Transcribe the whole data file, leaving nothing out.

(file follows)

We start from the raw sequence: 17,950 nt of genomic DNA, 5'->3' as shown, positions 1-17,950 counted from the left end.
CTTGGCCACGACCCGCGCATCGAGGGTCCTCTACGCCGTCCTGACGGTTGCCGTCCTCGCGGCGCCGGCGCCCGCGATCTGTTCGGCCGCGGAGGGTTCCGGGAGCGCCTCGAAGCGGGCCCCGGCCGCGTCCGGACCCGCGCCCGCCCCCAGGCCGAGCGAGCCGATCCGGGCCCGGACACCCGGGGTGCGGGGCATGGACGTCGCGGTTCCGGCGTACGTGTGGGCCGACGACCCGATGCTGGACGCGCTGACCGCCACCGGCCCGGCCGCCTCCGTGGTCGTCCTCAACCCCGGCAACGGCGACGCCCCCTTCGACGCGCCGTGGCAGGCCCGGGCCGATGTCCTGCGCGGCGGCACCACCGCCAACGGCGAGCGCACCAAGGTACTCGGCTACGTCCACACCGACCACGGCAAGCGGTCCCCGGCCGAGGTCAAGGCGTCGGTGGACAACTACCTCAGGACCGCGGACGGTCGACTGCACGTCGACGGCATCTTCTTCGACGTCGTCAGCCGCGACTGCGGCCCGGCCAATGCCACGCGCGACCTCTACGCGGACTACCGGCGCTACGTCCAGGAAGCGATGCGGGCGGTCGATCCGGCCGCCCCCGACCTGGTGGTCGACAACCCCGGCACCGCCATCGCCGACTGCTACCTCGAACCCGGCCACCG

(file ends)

We start from the raw sequence: 17,950 nt of genomic DNA, 5'->3' as shown, positions 1-17,950 counted from the left end.
CTTGGCCACGACCCGCGCATCGAGGGTCCTCTACGCCGTCCTGACGGTTGCCGTCCTCGCGGCGCCGGCGCCCGCGATCTGTTCGGCCGCGGAGGGTTCCGGGAGCGCCTCGAAGCGGGCCCCGGCCGCGTCCGGACCCGCGCCCGCCCCCAGGCCGAGCGAGCCGATCCGGGCCCGGACACCCGGGGTGCGGGGCATGGACGTCGCGGTTCCGGCGTACGTGTGGGCCGACGACCCGATGCTGGACGCGCTGACCGCCACCGGCCCGGCCGCCTCCGTGGTCGTCCTCAACCCCGGCAACGGCGACGCCCCCTTCGACGCGCCGTGGCAGGCCCGGGCCGATGTCCTGCGCGGCGGCACCACCGCCAACGGCGAGCGCACCAAGGTACTCGGCTACGTCCACACCGACCACGGCAAGCGGTCCCCGGCCGAGGTCAAGGCGTCGGTGGACAACTACCTCAGGACCGCGGACGGTCGACTGCACGTCGACGGCATCTTCTTCGACGTCGTCAGCCGCGACTGCGGCCCGGCCAATGCCACGCGCGACCTCTACGCGGACTACCGGCGCTACGTCCAGGAAGCGATGCGGGCGGTCGATCCGGCCGCCCCCGACCTGGTGGTCGACAACCCCGGCACCGCCATCGCCGACTGCTACCTCGAACCCGGCCACCG